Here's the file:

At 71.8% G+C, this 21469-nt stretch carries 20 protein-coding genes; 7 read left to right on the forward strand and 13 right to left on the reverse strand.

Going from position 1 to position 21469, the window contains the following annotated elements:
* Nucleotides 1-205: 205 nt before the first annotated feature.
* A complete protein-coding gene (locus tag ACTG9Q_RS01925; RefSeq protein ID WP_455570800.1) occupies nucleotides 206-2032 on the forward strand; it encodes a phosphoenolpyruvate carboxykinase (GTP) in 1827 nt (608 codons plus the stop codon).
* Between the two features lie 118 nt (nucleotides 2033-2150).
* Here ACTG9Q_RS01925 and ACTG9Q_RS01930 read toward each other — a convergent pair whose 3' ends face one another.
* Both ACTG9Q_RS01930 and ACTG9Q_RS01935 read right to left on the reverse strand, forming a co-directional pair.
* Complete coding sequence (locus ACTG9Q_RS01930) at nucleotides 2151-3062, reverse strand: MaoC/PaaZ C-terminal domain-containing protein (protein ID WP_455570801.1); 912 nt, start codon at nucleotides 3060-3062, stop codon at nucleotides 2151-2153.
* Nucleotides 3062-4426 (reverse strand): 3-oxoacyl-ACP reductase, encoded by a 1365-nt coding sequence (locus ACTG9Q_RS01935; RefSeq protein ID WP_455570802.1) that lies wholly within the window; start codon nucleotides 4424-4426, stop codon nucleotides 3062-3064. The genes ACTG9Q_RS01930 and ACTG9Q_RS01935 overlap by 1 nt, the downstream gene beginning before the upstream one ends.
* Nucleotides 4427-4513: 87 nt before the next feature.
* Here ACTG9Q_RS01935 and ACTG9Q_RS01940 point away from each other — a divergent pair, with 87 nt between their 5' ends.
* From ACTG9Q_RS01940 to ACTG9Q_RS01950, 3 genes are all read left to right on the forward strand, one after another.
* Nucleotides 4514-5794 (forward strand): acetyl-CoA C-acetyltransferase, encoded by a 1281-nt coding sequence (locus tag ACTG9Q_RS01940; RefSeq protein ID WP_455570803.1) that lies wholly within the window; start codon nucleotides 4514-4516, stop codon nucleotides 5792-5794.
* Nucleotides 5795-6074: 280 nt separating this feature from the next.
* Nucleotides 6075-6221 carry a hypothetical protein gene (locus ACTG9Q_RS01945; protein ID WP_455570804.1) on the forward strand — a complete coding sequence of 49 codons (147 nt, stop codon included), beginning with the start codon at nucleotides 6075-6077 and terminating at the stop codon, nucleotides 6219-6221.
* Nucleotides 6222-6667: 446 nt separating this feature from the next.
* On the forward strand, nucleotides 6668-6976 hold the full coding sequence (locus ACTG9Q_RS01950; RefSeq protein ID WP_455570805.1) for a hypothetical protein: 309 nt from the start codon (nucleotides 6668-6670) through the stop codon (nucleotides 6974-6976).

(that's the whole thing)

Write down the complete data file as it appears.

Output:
At 71.8% G+C, this 21469-nt stretch carries 20 protein-coding genes; 7 read left to right on the forward strand and 13 right to left on the reverse strand.

Going from position 1 to position 21469, the window contains the following annotated elements:
* Nucleotides 1-205: 205 nt before the first annotated feature.
* A complete protein-coding gene (locus tag ACTG9Q_RS01925; RefSeq protein ID WP_455570800.1) occupies nucleotides 206-2032 on the forward strand; it encodes a phosphoenolpyruvate carboxykinase (GTP) in 1827 nt (608 codons plus the stop codon).
* Between the two features lie 118 nt (nucleotides 2033-2150).
* Here ACTG9Q_RS01925 and ACTG9Q_RS01930 read toward each other — a convergent pair whose 3' ends face one another.
* Both ACTG9Q_RS01930 and ACTG9Q_RS01935 read right to left on the reverse strand, forming a co-directional pair.
* Complete coding sequence (locus ACTG9Q_RS01930) at nucleotides 2151-3062, reverse strand: MaoC/PaaZ C-terminal domain-containing protein (protein ID WP_455570801.1); 912 nt, start codon at nucleotides 3060-3062, stop codon at nucleotides 2151-2153.
* Nucleotides 3062-4426 (reverse strand): 3-oxoacyl-ACP reductase, encoded by a 1365-nt coding sequence (locus ACTG9Q_RS01935; RefSeq protein ID WP_455570802.1) that lies wholly within the window; start codon nucleotides 4424-4426, stop codon nucleotides 3062-3064. The genes ACTG9Q_RS01930 and ACTG9Q_RS01935 overlap by 1 nt, the downstream gene beginning before the upstream one ends.
* Nucleotides 4427-4513: 87 nt before the next feature.
* Here ACTG9Q_RS01935 and ACTG9Q_RS01940 point away from each other — a divergent pair, with 87 nt between their 5' ends.
* From ACTG9Q_RS01940 to ACTG9Q_RS01950, 3 genes are all read left to right on the forward strand, one after another.
* Nucleotides 4514-5794 (forward strand): acetyl-CoA C-acetyltransferase, encoded by a 1281-nt coding sequence (locus tag ACTG9Q_RS01940; RefSeq protein ID WP_455570803.1) that lies wholly within the window; start codon nucleotides 4514-4516, stop codon nucleotides 5792-5794.
* Nucleotides 5795-6074: 280 nt separating this feature from the next.
* Nucleotides 6075-6221 carry a hypothetical protein gene (locus ACTG9Q_RS01945; protein ID WP_455570804.1) on the forward strand — a complete coding sequence of 49 codons (147 nt, stop codon included), beginning with the start codon at nucleotides 6075-6077 and terminating at the stop codon, nucleotides 6219-6221.
* Nucleotides 6222-6667: 446 nt separating this feature from the next.
* On the forward strand, nucleotides 6668-6976 hold the full coding sequence (locus ACTG9Q_RS01950; RefSeq protein ID WP_455570805.1) for a hypothetical protein: 309 nt from the start codon (nucleotides 6668-6670) through the stop codon (nucleotides 6974-6976).